I am very excited to share that we will once again be running an Educator Innovation Day on Saturday May 3rd, at Greystone Centennial Middle School. The idea behind Educator Innovation Day is two fold: 1) to explore ways to improve education by pursuing a project that you are passionate about and 2) to live the innovative, risk-taking experience so that when we have our students undergo a similar experience, we can speak from a place of understanding rather than just conjecture.

In our first Educator Innovation Day this past August, we had over 20 participants explore projects that included literacy assessments, timetable models, and course design, along with many other topics. It was a good first attempt, but the timing definitely made it tough as it was the last day before we all went back to work. We are hoping that with the early May date, people will be able to focus a little more on their project. If it is something they are hoping to implement into their schools immediately, there will still be 2 months left to give it a try, if it something they are hoping to implement in September, it will give them a good start to continue working on over the summer.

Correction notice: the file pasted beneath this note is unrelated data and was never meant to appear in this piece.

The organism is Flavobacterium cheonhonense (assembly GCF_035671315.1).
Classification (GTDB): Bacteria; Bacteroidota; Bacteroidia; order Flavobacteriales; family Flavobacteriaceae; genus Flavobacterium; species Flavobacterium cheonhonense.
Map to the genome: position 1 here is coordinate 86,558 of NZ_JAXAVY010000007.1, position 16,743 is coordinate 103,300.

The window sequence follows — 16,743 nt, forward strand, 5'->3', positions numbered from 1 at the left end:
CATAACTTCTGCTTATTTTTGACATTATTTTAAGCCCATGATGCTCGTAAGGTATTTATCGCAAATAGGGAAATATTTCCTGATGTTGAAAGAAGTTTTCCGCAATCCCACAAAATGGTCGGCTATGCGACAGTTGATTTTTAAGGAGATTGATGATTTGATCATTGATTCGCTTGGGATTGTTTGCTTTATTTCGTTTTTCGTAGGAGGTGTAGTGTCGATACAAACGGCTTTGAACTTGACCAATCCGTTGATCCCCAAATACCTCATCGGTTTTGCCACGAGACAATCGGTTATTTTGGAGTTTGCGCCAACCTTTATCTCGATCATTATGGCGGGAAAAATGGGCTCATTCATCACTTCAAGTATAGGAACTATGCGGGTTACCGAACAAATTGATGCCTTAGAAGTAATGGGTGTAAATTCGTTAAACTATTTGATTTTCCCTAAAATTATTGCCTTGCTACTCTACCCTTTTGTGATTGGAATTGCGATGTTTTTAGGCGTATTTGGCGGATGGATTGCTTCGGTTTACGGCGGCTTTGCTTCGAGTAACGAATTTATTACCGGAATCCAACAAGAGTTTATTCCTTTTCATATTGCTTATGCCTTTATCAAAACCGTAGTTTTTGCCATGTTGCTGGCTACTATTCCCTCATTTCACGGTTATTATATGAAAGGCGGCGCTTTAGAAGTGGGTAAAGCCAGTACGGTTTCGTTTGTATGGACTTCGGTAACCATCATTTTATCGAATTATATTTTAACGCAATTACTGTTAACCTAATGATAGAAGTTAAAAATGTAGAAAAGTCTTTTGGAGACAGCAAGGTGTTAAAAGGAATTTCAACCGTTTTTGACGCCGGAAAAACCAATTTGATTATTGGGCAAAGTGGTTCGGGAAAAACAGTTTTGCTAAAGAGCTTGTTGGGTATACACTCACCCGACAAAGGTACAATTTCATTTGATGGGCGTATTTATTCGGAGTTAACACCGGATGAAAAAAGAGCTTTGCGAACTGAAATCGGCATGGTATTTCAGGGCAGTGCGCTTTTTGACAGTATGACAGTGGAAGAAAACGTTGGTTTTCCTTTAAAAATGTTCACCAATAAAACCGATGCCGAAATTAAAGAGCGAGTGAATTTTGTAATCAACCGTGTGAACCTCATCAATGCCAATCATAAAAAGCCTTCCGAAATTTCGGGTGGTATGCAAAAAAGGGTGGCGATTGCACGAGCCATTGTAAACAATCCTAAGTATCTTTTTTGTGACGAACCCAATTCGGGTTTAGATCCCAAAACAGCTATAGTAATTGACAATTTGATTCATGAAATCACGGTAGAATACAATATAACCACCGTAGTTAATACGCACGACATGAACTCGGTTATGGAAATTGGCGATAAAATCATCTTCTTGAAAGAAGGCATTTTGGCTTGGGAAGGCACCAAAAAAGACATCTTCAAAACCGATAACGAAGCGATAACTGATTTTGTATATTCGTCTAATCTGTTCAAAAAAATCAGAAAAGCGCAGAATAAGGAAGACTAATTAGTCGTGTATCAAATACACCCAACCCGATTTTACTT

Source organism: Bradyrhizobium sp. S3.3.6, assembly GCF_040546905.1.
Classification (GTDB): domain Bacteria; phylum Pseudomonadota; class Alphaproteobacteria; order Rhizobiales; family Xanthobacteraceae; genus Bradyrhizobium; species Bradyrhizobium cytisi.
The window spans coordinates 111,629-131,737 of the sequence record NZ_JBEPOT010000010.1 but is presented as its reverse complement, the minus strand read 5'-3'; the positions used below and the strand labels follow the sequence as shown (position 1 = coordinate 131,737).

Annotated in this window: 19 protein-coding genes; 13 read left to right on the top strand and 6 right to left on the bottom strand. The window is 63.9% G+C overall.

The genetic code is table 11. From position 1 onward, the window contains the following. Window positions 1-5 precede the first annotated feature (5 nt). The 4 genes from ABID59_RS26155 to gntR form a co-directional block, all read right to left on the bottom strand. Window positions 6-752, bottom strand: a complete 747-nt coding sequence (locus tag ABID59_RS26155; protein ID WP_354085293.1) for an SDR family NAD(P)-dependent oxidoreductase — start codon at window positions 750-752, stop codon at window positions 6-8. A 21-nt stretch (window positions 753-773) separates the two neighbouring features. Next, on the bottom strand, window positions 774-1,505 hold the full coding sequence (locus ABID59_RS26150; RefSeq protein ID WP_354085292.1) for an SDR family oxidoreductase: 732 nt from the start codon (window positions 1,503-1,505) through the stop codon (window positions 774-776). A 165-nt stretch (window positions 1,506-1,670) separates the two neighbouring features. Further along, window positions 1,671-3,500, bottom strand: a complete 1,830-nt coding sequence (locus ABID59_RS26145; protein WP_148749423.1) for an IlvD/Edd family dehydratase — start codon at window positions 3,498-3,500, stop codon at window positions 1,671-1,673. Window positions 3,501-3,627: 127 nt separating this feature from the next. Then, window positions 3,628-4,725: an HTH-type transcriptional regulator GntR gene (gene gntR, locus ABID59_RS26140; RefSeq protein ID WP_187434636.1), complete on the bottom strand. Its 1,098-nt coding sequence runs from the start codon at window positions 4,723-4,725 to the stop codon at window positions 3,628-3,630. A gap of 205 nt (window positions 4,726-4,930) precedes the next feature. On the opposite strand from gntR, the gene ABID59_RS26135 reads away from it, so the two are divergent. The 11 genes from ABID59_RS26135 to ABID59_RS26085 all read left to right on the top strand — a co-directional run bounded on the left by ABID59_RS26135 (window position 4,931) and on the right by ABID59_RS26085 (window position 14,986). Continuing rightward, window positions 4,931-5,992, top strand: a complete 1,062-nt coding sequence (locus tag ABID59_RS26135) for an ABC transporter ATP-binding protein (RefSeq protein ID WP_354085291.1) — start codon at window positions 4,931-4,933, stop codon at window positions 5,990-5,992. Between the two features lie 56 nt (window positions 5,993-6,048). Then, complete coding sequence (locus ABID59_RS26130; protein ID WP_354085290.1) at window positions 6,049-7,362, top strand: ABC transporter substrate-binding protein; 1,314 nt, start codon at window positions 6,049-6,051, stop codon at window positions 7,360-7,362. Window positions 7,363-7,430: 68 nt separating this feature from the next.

There is no cost for Educator Innovation Day – we will provide the space and, if necessary, the technology you need to assist you with your project. Lunch will be on your own and the only requirement is that we come together in the afternoon and share the work with the rest of the participants. We have the support of Parkland School Division in coordinating this event, as well as Parkland Teachers ATA Local 10, but this day is open to educators from outside Parkland School Division as well. We will meet in the gymnasium at Greystone at 9:00am and should be done by 3:30pm that afternoon.